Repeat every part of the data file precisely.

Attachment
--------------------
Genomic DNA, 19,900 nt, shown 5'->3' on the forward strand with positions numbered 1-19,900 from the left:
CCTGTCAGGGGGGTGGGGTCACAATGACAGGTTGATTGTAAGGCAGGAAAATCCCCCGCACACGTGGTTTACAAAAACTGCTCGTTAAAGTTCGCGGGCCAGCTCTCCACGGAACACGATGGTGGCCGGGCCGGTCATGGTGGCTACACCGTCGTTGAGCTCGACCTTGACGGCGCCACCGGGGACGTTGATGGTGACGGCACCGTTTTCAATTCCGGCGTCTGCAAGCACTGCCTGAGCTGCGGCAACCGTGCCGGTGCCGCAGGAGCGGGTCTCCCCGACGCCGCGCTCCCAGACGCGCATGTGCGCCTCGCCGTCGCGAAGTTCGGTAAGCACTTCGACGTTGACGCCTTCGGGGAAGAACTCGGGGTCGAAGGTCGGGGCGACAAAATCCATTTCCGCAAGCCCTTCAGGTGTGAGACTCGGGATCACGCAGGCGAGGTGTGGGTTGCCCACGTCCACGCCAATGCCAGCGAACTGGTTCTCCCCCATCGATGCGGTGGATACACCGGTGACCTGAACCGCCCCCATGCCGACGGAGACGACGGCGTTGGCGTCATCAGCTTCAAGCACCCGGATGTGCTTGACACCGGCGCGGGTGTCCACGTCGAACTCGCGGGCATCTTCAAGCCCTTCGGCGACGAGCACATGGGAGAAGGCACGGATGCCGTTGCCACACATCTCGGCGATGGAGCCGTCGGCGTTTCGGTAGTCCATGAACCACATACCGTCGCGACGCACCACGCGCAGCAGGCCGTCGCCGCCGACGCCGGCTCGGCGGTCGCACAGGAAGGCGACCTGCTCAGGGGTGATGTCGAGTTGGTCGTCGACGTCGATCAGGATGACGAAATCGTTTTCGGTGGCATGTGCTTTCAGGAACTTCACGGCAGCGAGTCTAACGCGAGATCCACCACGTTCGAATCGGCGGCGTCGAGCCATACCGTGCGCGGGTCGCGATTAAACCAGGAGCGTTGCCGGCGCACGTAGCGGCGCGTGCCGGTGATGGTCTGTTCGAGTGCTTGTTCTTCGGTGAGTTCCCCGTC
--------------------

Genomic DNA, 19,900 nt, shown 5'->3' on the forward strand with positions numbered 1-19,900 from the left:
CCTGTCAGGGGGGTGGGGTCACAATGACAGGTTGATTGTAAGGCAGGAAAATCCCCCGCACACGTGGTTTACAAAAACTGCTCGTTAAAGTTCGCGGGCCAGCTCTCCACGGAACACGATGGTGGCCGGGCCGGTCATGGTGGCTACACCGTCGTTGAGCTCGACCTTGACGGCGCCACCGGGGACGTTGATGGTGACGGCACCGTTTTCAATTCCGGCGTCTGCAAGCACTGCCTGAGCTGCGGCAACCGTGCCGGTGCCGCAGGAGCGGGTCTCCCCGACGCCGCGCTCCCAGACGCGCATGTGCGCCTCGCCGTCGCGAAGTTCGGTAAGCACTTCGACGTTGACGCCTTCGGGGAAGAACTCGGGGTCGAAGGTCGGGGCGACAAAATCCATTTCCGCAAGCCCTTCAGGTGTGAGACTCGGGATCACGCAGGCGAGGTGTGGGTTGCCCACGTCCACGCCAATGCCAGCGAACTGGTTCTCCCCCATCGATGCGGTGGATACACCGGTGACCTGAACCGCCCCCATGCCGACGGAGACGACGGCGTTGGCGTCATCAGCTTCAAGCACCCGGATGTGCTTGACACCGGCGCGGGTGTCCACGTCGAACTCGCGGGCATCTTCAAGCCCTTCGGCGACGAGCACATGGGAGAAGGCACGGATGCCGTTGCCACACATCTCGGCGATGGAGCCGTCGGCGTTTCGGTAGTCCATGAACCACATACCGTCGCGACGCACCACGCGCAGCAGGCCGTCGCCGCCGACGCCGGCTCGGCGGTCGCACAGGAAGGCGACCTGCTCAGGGGTGATGTCGAGTTGGTCGTCGACGTCGATCAGGATGACGAAATCGTTTTCGGTGGCATGTGCTTTCAGGAACTTCACGGCAGCGAGTCTAACGCGAGATCCACCACGTTCGAATCGGCGGCGTCGAGCCATACCGTGCGCGGGTCGCGATTAAACCAGGAGCGTTGCCGGCGCACGTAGCGGCGCGTGCCGGTGATGGTCTGTTCGAGTGCTTGTTCTTCGGTGAGTTCCCCGTC